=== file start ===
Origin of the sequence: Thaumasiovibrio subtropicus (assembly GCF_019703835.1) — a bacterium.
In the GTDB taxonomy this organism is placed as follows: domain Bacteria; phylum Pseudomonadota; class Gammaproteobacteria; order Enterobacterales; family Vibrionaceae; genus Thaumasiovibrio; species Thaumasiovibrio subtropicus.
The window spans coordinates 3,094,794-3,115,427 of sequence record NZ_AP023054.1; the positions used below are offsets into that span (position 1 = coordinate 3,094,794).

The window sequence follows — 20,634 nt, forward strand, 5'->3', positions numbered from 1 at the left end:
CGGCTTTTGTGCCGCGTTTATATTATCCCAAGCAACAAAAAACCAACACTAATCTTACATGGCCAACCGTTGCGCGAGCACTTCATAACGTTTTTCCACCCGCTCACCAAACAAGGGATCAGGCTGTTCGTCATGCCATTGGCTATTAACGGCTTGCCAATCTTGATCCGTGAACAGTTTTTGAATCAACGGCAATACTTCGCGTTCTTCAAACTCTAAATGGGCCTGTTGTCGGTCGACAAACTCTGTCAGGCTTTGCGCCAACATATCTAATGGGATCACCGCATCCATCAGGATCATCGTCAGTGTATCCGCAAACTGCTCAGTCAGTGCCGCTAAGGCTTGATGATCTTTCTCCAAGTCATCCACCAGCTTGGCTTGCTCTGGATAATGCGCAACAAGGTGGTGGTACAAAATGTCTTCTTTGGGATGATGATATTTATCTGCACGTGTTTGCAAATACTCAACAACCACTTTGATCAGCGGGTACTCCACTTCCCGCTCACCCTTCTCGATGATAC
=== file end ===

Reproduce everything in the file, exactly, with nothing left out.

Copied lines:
Origin of the sequence: Thaumasiovibrio subtropicus (assembly GCF_019703835.1) — a bacterium.
In the GTDB taxonomy this organism is placed as follows: domain Bacteria; phylum Pseudomonadota; class Gammaproteobacteria; order Enterobacterales; family Vibrionaceae; genus Thaumasiovibrio; species Thaumasiovibrio subtropicus.
The window spans coordinates 3,094,794-3,115,427 of sequence record NZ_AP023054.1; the positions used below are offsets into that span (position 1 = coordinate 3,094,794).

The window sequence follows — 20,634 nt, forward strand, 5'->3', positions numbered from 1 at the left end:
CGGCTTTTGTGCCGCGTTTATATTATCCCAAGCAACAAAAAACCAACACTAATCTTACATGGCCAACCGTTGCGCGAGCACTTCATAACGTTTTTCCACCCGCTCACCAAACAAGGGATCAGGCTGTTCGTCATGCCATTGGCTATTAACGGCTTGCCAATCTTGATCCGTGAACAGTTTTTGAATCAACGGCAATACTTCGCGTTCTTCAAACTCTAAATGGGCCTGTTGTCGGTCGACAAACTCTGTCAGGCTTTGCGCCAACATATCTAATGGGATCACCGCATCCATCAGGATCATCGTCAGTGTATCCGCAAACTGCTCAGTCAGTGCCGCTAAGGCTTGATGATCTTTCTCCAAGTCATCCACCAGCTTGGCTTGCTCTGGATAATGCGCAACAAGGTGGTGGTACAAAATGTCTTCTTTGGGATGATGATATTTATCTGCACGTGTTTGCAAATACTCAACAACCACTTTGATCAGCGGGTACTCCACTTCCCGCTCACCCTTCTCGATGATAC